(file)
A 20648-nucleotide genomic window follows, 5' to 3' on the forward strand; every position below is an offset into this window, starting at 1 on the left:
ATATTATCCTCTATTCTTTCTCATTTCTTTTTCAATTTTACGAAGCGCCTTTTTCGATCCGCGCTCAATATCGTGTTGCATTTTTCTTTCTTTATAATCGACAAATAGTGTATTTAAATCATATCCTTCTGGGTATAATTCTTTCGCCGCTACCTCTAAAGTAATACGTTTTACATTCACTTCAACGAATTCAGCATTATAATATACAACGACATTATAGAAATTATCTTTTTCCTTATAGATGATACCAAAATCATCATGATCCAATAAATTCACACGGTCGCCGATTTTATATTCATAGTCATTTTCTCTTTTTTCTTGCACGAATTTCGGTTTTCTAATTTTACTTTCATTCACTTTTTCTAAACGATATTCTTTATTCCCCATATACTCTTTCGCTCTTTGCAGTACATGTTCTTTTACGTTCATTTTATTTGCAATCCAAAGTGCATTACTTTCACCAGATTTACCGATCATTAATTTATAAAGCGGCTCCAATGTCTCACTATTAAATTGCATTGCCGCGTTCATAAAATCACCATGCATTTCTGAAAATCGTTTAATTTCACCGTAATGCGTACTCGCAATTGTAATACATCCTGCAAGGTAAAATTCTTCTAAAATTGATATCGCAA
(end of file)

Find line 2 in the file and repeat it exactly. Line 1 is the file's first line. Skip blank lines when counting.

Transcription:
ATATTATCCTCTATTCTTTCTCATTTCTTTTTCAATTTTACGAAGCGCCTTTTTCGATCCGCGCTCAATATCGTGTTGCATTTTTCTTTCTTTATAATCGACAAATAGTGTATTTAAATCATATCCTTCTGGGTATAATTCTTTCGCCGCTACCTCTAAAGTAATACGTTTTACATTCACTTCAACGAATTCAGCATTATAATATACAACGACATTATAGAAATTATCTTTTTCCTTATAGATGATACCAAAATCATCATGATCCAATAAATTCACACGGTCGCCGATTTTATATTCATAGTCATTTTCTCTTTTTTCTTGCACGAATTTCGGTTTTCTAATTTTACTTTCATTCACTTTTTCTAAACGATATTCTTTATTCCCCATATACTCTTTCGCTCTTTGCAGTACATGTTCTTTTACGTTCATTTTATTTGCAATCCAAAGTGCATTACTTTCACCAGATTTACCGATCATTAATTTATAAAGCGGCTCCAATGTCTCACTATTAAATTGCATTGCCGCGTTCATAAAATCACCATGCATTTCTGAAAATCGTTTAATTTCACCGTAATGCGTACTCGCAATTGTAATACATCCTGCAAGGTAAAATTCTTCTAAAATTGATATCGCAA